Hank Plante

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Henry A. "Hank" Plante is an American television reporter and newspaper columnist. He is a member of the Editorial Board of Gannett's Desert Sun newspaper in Palm Springs, California. Winner of the George Foster Peabody Award and multiple Emmys,[1] he covered California for three decades for TV stations in San Francisco and Los Angeles.[2] He now writes occasional columns for newspapers in California, usually focusing on politics or gay and lesbian issues. One of the first openly gay TV reporters in the United States,[3][4] Plante is the recipient of various honors from LGBT rights advocacy organizations and trade groups.

Journalism career[edit]

A native of Detroit, Plante worked in both radio and television journalism, including 25 years at KPIX-TV (CBS 5) in San Francisco, before retiring in April 2010.[5] Before that, he worked in print journalism, including at The Washington Post. At KPIX-TV, he interviewed a range of national and state political figures, including five U.S. Presidents and numerous Governors, legislators and opinion makers from Richard Nixon to Al Gore, George W. Bush, Dick Cheney, Barack Obama, Arnold Schwarzenegger, Jerry Brown and Hillary Clinton.[6][7]

His experience includes reporting and anchoring at TV stations in various cities, including KHJ-TV in Los Angeles, KRIV-TV in Houston, KMSP-TV in Minneapolis and WVEC-TV in Norfolk, Virginia. He also served as Assignment Editor at WTTG-TV in Washington, D.C., and as News Editor at WRC (NBC) Radio in Washington D.C. He began his career as a journalist in Washington, D.C. at the Sentinel Newspapers, where he was managing editor, and at The Washington Post, where he worked on the city desk.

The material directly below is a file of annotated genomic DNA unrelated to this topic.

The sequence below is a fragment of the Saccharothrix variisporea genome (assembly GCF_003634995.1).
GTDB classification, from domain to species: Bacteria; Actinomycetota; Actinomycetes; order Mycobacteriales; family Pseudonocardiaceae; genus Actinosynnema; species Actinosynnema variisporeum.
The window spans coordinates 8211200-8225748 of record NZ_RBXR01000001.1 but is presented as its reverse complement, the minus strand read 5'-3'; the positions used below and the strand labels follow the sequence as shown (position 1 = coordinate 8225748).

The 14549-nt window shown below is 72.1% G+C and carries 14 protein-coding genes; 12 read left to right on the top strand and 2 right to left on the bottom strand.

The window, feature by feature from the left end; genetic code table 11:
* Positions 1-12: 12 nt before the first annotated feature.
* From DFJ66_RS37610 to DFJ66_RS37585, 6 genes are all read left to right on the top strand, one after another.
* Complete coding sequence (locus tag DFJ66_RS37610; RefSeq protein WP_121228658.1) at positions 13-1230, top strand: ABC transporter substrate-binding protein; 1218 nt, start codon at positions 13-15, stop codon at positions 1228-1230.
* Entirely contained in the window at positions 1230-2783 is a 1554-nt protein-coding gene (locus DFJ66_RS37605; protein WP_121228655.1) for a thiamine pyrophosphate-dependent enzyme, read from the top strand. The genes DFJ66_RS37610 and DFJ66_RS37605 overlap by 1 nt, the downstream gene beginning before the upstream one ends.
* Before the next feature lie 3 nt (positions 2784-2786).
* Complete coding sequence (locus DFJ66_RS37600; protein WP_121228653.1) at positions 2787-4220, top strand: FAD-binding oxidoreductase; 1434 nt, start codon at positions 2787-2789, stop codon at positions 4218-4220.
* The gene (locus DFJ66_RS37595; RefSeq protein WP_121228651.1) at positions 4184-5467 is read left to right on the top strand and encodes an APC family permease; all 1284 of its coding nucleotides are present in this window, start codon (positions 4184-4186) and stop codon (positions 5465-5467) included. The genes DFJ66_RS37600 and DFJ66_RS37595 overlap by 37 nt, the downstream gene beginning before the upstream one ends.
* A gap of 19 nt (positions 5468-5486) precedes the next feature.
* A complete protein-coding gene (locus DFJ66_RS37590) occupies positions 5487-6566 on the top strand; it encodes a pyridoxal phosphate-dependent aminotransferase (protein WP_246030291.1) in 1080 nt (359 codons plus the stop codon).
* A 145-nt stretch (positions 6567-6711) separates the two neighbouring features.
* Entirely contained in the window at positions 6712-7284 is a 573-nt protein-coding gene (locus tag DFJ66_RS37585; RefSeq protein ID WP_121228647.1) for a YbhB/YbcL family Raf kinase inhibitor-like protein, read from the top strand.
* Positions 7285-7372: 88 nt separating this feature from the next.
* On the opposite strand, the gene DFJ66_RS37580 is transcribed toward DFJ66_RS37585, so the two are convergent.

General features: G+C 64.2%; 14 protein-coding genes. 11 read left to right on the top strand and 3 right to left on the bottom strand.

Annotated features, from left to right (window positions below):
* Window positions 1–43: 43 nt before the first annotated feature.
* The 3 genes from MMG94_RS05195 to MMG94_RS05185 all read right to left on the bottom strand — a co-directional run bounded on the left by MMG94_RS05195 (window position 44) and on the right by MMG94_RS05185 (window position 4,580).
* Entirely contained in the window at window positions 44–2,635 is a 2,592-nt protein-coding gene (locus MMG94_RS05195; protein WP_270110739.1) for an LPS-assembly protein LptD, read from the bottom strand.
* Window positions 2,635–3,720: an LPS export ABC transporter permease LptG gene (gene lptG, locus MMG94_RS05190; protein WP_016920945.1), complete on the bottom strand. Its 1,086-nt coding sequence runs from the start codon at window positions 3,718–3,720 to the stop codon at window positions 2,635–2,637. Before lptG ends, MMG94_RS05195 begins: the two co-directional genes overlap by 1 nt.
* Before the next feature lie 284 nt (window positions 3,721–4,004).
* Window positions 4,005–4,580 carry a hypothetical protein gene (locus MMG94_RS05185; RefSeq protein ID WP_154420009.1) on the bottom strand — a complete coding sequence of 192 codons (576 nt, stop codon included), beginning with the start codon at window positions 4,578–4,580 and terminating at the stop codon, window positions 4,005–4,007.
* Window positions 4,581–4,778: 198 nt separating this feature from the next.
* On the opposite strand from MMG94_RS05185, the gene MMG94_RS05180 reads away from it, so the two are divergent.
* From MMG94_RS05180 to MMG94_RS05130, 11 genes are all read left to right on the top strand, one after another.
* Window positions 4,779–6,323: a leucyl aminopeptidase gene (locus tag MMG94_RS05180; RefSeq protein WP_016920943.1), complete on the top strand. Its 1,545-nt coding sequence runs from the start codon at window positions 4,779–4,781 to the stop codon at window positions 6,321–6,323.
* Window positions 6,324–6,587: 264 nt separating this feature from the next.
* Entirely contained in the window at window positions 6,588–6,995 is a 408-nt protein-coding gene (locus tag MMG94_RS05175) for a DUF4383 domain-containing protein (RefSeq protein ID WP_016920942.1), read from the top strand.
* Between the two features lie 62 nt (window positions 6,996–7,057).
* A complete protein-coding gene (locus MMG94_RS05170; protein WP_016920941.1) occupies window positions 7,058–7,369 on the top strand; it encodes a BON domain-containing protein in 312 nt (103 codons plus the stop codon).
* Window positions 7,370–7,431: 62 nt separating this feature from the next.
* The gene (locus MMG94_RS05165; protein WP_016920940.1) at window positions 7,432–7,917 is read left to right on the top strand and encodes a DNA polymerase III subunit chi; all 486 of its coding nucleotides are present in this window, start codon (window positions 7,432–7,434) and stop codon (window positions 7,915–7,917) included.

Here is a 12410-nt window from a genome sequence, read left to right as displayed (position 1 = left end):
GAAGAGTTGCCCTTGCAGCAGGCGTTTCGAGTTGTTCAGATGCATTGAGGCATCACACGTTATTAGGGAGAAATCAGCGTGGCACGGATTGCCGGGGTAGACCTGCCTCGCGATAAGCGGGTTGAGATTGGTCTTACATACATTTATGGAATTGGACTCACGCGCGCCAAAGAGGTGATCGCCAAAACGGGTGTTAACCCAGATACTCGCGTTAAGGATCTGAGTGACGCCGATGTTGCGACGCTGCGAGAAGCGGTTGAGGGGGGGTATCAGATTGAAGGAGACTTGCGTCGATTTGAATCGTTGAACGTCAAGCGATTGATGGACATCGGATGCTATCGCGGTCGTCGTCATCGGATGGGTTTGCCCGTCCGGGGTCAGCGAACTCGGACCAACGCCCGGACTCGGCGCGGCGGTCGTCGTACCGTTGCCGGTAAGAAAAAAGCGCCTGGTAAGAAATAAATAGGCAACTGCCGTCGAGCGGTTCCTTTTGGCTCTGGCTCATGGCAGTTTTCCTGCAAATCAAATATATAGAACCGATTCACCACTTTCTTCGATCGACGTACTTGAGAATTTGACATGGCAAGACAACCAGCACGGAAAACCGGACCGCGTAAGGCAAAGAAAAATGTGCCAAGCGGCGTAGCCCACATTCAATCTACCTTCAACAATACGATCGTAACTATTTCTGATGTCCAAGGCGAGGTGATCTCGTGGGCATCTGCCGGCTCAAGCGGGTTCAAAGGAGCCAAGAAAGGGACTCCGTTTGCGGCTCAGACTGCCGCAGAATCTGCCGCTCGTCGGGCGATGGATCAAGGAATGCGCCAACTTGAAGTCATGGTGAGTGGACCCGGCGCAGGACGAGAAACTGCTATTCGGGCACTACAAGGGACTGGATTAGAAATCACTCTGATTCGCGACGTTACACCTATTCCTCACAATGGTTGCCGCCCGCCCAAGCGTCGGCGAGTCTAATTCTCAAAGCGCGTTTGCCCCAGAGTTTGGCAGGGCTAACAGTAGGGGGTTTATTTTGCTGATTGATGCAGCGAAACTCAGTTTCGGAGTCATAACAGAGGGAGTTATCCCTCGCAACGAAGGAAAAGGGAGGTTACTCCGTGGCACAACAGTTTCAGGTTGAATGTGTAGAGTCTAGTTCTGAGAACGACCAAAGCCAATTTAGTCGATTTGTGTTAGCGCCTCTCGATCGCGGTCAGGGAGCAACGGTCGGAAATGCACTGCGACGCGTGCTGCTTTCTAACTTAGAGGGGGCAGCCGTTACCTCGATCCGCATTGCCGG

Professional recognition[edit]

His awards have included several local and national Emmys, as well as the prestigious George Foster Peabody Award, in 1986, as part of CBS 5's "AIDS Lifeline" reporting team.[8] He has also been awarded the Pioneer Award at the GLAAD Media Awards, and the James R. Harrison Award from the San Francisco AIDS Foundation. He was also named “Reporter of the Year” by the Associated Press (APTRA’S “Chris Harris Award”). Hank was inducted into the Emmy Silver Circle by the National Television Academy, which honors individuals who have made a significant contribution to broadcasting.[6] In addition, his work has been singled out for praise by The New York Times and other media. Plante was inducted into the LGBT Journalists Hall of Fame in 2010.[3]

Extraprofessional activities[edit]

Plante's community service has included work with the Human Rights Campaign,[9] the Lambda Legal Defense Fund, GLAAD, Project Open Hand, and the San Francisco AIDS Foundation.

He lives in Palm Springs, California.[10]


  1. ^ "Plante". Emmysf.tv. Retrieved 2013-12-05. 
  2. ^ Curiel, Jonathan (2010-04-06). "POLITICAL WATCH / It's not about Mary". The San Francisco Chronicle. 
  3. ^ a b "LGBT Journalists Honored for Pioneering Work". Advocate.com. Retrieved 2011-07-05. 
  4. ^ "LGBT Journalists Hall of Fame". National Lesbian & Gay Journalists Association. Retrieved 2011-07-05. 
  5. ^ "Farewell, Hank Plante Our tribute in words and images". Sfgate.com. 2010-03-24. Retrieved 2013-12-05. 
  6. ^ a b "Plante inducted into TV hall of fame". The Bay Area Reporter. Retrieved 2011-07-05. 
  7. ^ Jonathan Curiel (April 6, 2010). "Hank Plante, over and out". San Francisco Chronicle. Retrieved July 5, 2011. 
  8. ^ "Grady College | University of Georgia". Peabody.uga.edu. Retrieved 2013-12-05. 
  9. ^ Greer, Gloria. "Human Rights Campaign 14th Annual Garden Party - Nov. 2, 2013". Palm Springs Life. Retrieved 2014-12-22. 
  10. ^ "Hank Plante: Census data another reason for local gay community to be proud". The Desert Sun. Retrieved 2011-07-05. 

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